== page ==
How 200-Year-Old Science Protects Pipelines Today

For as long as people have been refining metal, they've understood that most metals corrode when exposed to air and moisture. This is particularly true of iron and steel, which rust easily. Some types of corrosion – such as the oxidation that forms on zinc – adhere tightly to the metal, actually slowing further damage. However, because iron oxides (rust) flakes away, fresh metal is exposed to further corrosion.

Corrosion is an electro-chemical reaction. In the first stage of this reaction, the metal gives up free electronics, or acts as an anode. This allows it to bind with oxygen.


Almost two hundred years ago, in 1824, this reaction was documented by a scientist named Sir Humphry Davy. At a meeting of the Royal Society in London, he proposed protecting metal from corrosion by attaching a metal that made a better anode.

The British Royal Navy tested this idea. To protect the copper-clad hulls of their ships, they attached blocks of iron or zinc. These metals surrender electrons more easily than copper, so they corroded and the copper did not. The attached blocks eventually corrode away and need to be replaced; they are sometimes called “sacrificial metal.”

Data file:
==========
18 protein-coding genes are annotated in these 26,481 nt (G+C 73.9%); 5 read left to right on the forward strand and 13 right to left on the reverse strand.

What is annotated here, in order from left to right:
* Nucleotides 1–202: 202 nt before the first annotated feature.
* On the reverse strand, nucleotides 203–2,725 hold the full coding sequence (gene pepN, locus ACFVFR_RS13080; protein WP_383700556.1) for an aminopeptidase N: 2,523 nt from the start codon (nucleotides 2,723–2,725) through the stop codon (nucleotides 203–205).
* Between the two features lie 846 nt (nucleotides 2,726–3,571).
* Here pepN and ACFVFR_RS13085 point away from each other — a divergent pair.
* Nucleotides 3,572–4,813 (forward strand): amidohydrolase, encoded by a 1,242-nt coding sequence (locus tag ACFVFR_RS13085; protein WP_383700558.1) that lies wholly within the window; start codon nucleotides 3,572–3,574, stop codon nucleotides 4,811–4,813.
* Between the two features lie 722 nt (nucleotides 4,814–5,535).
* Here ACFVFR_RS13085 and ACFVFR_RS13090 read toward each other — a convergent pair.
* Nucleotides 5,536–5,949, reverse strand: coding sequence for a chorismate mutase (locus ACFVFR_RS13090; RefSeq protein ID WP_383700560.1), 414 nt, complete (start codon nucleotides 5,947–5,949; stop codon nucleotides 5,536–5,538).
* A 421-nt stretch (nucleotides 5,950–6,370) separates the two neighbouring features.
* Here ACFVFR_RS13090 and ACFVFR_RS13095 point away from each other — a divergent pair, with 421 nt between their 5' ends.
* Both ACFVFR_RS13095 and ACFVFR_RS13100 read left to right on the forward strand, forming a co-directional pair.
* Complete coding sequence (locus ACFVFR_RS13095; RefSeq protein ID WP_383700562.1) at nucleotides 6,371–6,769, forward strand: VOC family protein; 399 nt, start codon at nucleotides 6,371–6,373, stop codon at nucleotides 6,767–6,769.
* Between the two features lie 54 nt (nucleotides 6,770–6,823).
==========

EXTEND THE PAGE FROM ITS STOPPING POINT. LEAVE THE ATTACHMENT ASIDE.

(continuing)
This method was called cathodic protection, because it provided a strong anode (the sacrificial metal), causing the metal being protected to act as a cathode.

Cathodic protection with a sacrificial anode continued to be used for over 100 years. In the 1930s and 1040s, sacrificial iron blocks were used to protect steel pipelines.

In 1837, a French scientist named Stanislaus Sorel patented a process called galvanizing. Sorel coated steel with zinc. Although the zinc itself corroded, it formed a protecting coating on the steel, preventing it from rusting for many years or even decades.

Various other forms of coating have been used to protect metals from corrosion by preventing exposure to moisture. Coatings can be very effective. For example, the finish on cars can protect the underlying steel for decades. However, coatings are two expensive to many applications, or may wear away too quickly.

Impressed Current Cathodic Protection (ICCP)

A new form of cathodic protection, called ICCP, was developed in the 1950s. In this method, a DC electrical current is passed through the anodes. This allows the anodes to release electrons without binding with oxygen, so the metal is not sacrificed.

Advanced ICCP systems are commonly used to protect steel in industrial applications, such as pipelines, tanks, bridges and piers. Large scale projects use multiple “zones” with electronic controllers.

Cathodical Protection Engineering

For help with corrosion engineering and cathodic protection, contact Alisto Engineering Group.